Artificial neural network (ANN) is proposed with the intention of mimicking how human brain works, where the basic element is an artificial neuron depicted in Fig. 2a. Mathematically, an artificial neuron is a nonlinear transformation unit, which takes the weighted summation of all inputs and feeds the result to an activation function, such as sigmoid, rectifier (i.e., rectified linear unit [ReLU]), or hyperbolic tangent (Fig. 2b). An ANN is composed of multiple artificial neurons with different connection architectures. The simplest ANN architecture is the feedforward neural network (FNN), which stacks the neurons layer by layer in a feedforward manner (Fig. 1a), where the neurons across adjacent layers are fully connected to each other. The first layer of the FNN is the input layer that each unit receives one dimension of the data vector. The last layer is the output layer that outputs the probabilities that a subject belonging to different classes (in classification). The layers between the input and output layers are the hidden layers. A DFNN usually contains multiple hidden layers. As shown in Fig. 2a, there is a weight parameter associated with each edge in the DFNN, which needs to be optimized by minimizing some training loss measured on a specific training dataset (usually through backpropagation17). After the optimal set of parameters are learned, the DFNN can be used to predict the target value (e.g., class) of any testing data vectors. Therefore, a DFNN can be viewed as an end-to-end process that transforms a specific raw data vector to its target layer by layer. Compared with the traditional ML models, DFNN has shown superior performance in many data mining tasks and have been introduced to the analysis of clinical data and genetic data to predict mental health conditions. We will discuss the applications of these methods further in the Results section.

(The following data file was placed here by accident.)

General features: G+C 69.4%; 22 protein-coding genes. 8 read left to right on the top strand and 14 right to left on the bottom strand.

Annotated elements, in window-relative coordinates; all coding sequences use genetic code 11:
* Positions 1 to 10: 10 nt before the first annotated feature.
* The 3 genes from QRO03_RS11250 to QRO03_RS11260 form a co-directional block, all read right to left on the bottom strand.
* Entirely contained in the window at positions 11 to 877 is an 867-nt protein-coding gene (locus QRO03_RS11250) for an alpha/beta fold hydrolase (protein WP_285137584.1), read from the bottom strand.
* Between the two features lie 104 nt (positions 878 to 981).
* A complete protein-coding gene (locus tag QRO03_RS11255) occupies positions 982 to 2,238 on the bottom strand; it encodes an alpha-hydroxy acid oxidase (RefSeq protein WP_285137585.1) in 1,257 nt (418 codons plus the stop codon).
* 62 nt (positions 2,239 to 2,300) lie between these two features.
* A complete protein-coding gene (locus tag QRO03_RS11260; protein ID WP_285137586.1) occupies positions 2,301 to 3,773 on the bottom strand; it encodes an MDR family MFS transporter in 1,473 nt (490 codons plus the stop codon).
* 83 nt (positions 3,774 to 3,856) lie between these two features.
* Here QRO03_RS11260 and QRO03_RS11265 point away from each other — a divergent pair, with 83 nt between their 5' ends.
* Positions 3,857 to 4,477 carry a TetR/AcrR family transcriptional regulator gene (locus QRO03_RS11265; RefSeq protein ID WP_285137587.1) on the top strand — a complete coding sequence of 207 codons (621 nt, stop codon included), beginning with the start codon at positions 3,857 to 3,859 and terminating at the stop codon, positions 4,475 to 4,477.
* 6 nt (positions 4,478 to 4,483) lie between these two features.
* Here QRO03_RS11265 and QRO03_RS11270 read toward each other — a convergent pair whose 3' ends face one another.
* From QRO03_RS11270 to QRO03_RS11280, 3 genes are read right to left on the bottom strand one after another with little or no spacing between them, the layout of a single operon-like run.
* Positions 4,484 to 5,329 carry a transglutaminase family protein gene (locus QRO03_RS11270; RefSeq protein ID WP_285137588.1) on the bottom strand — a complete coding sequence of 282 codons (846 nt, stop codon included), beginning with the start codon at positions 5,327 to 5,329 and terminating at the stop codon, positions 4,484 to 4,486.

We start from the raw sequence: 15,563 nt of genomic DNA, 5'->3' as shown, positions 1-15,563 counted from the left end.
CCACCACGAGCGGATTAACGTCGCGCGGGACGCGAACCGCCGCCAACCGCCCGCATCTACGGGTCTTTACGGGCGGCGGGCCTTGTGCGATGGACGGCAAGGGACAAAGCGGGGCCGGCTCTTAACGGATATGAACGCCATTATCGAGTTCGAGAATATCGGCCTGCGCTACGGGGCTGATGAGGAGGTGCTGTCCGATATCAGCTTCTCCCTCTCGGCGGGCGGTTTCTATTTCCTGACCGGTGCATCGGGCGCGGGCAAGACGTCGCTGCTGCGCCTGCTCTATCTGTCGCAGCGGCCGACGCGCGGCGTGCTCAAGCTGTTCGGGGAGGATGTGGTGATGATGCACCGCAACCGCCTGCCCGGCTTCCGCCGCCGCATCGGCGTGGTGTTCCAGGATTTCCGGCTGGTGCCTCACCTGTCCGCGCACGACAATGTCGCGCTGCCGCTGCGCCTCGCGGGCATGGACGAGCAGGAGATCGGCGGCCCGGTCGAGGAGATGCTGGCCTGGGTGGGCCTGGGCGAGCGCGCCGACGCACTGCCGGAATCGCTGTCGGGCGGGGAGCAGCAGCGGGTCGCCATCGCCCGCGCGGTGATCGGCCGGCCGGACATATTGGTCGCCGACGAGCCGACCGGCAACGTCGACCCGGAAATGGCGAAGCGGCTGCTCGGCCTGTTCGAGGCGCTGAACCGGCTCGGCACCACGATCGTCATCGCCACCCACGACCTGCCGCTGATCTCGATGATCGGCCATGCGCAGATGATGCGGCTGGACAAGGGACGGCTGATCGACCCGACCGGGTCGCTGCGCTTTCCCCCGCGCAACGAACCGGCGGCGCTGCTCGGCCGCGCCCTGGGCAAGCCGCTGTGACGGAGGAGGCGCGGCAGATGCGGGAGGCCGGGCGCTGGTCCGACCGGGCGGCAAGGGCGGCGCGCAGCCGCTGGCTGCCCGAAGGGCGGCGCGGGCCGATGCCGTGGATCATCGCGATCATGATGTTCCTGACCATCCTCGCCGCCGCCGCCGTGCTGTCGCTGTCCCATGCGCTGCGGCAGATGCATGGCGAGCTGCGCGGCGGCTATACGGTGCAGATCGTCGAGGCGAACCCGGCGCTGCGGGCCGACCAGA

Fig. 2: Technical details of neural networks.
figure 2